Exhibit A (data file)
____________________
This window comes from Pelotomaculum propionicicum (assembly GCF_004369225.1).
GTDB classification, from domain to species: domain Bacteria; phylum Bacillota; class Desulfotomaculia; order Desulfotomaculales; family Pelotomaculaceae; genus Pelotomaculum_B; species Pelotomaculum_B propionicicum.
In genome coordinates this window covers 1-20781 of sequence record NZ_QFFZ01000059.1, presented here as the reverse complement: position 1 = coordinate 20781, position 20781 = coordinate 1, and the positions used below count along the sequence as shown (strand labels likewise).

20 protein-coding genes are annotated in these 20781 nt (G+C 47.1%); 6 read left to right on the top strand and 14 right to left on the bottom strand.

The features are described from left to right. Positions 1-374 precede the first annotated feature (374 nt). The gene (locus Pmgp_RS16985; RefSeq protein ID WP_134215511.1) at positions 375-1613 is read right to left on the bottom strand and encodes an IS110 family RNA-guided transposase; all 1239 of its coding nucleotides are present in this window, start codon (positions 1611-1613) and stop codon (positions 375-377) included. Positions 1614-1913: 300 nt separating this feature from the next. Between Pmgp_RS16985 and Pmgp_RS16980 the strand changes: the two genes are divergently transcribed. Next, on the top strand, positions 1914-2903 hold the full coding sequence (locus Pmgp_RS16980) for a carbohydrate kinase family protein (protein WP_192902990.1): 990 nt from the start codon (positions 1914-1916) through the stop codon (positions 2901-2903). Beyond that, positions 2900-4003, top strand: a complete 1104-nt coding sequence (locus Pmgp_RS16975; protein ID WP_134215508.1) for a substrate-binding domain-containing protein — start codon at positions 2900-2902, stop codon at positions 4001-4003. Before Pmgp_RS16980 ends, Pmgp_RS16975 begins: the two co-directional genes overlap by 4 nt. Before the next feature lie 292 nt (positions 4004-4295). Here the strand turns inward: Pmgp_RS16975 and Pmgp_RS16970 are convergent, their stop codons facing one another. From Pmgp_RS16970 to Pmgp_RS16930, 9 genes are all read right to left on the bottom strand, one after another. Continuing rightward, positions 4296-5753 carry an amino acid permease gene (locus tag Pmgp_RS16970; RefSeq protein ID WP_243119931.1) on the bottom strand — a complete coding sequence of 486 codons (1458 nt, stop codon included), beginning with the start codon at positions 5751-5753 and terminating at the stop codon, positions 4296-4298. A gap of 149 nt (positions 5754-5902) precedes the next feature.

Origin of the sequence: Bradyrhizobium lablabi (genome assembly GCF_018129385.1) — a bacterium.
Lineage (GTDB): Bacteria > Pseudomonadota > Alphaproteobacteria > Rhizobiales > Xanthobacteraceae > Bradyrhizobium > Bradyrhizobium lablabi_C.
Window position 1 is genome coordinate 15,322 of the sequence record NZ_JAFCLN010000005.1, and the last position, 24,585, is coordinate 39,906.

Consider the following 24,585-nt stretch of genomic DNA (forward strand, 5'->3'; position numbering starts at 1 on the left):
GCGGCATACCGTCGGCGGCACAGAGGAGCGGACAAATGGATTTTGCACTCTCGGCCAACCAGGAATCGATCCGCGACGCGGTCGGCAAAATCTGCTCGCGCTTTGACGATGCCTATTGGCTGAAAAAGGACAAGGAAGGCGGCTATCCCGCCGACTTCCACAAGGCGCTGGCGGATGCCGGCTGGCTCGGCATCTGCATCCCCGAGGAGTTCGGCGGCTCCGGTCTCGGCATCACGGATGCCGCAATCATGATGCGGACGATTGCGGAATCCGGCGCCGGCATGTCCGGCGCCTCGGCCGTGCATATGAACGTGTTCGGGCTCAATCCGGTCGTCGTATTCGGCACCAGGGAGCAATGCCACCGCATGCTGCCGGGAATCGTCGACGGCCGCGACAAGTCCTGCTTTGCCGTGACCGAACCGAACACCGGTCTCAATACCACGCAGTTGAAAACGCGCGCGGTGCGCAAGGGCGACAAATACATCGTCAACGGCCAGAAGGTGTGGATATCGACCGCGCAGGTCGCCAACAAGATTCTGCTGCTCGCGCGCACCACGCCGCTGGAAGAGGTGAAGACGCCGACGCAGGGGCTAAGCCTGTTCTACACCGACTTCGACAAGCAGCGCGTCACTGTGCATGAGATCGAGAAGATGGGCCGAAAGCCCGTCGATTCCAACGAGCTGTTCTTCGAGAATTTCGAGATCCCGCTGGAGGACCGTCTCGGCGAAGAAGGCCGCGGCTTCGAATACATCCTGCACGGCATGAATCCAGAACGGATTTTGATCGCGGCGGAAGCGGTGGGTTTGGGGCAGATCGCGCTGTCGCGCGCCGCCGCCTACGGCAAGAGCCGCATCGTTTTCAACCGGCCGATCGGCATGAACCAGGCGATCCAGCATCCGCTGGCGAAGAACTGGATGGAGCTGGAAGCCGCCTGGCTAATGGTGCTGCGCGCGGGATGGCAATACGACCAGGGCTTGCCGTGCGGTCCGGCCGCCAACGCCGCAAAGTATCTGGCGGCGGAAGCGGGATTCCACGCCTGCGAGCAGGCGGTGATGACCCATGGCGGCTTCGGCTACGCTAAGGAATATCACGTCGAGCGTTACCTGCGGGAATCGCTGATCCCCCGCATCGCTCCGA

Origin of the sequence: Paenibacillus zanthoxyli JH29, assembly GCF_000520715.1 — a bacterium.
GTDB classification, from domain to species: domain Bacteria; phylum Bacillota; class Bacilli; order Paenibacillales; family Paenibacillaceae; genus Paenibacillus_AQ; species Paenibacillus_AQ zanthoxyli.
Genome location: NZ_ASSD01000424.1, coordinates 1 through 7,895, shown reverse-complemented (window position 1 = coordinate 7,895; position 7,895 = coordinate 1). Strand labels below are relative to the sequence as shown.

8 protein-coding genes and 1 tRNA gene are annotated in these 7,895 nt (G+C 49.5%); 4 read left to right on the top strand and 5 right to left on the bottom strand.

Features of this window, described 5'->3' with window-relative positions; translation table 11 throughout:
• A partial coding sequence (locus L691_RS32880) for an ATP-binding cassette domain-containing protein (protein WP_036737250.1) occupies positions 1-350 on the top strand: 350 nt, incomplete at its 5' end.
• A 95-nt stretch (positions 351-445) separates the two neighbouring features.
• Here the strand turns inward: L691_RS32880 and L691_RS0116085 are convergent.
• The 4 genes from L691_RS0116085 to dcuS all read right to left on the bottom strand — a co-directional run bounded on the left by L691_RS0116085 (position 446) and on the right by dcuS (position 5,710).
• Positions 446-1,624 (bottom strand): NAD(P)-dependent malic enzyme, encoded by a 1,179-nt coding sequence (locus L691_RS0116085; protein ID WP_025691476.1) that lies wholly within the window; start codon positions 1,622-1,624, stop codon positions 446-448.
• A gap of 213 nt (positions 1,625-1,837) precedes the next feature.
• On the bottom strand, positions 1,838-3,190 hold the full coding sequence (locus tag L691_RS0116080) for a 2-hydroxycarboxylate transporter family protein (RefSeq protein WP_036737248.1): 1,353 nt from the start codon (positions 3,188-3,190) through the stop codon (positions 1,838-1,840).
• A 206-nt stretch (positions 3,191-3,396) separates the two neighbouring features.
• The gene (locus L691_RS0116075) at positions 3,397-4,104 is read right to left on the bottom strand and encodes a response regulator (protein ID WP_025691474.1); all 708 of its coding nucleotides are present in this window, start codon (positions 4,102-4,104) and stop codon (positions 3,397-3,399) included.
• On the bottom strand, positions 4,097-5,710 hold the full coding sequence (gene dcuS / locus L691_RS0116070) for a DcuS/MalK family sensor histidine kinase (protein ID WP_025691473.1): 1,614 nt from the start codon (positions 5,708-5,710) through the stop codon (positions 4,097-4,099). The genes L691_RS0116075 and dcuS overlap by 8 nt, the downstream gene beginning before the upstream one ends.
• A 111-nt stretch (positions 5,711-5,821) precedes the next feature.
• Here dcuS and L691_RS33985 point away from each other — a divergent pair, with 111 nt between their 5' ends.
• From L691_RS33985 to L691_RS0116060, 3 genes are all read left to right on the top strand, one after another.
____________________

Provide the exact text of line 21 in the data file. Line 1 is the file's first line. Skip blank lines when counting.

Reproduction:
• A gap of 213 nt (positions 1,625-1,837) precedes the next feature.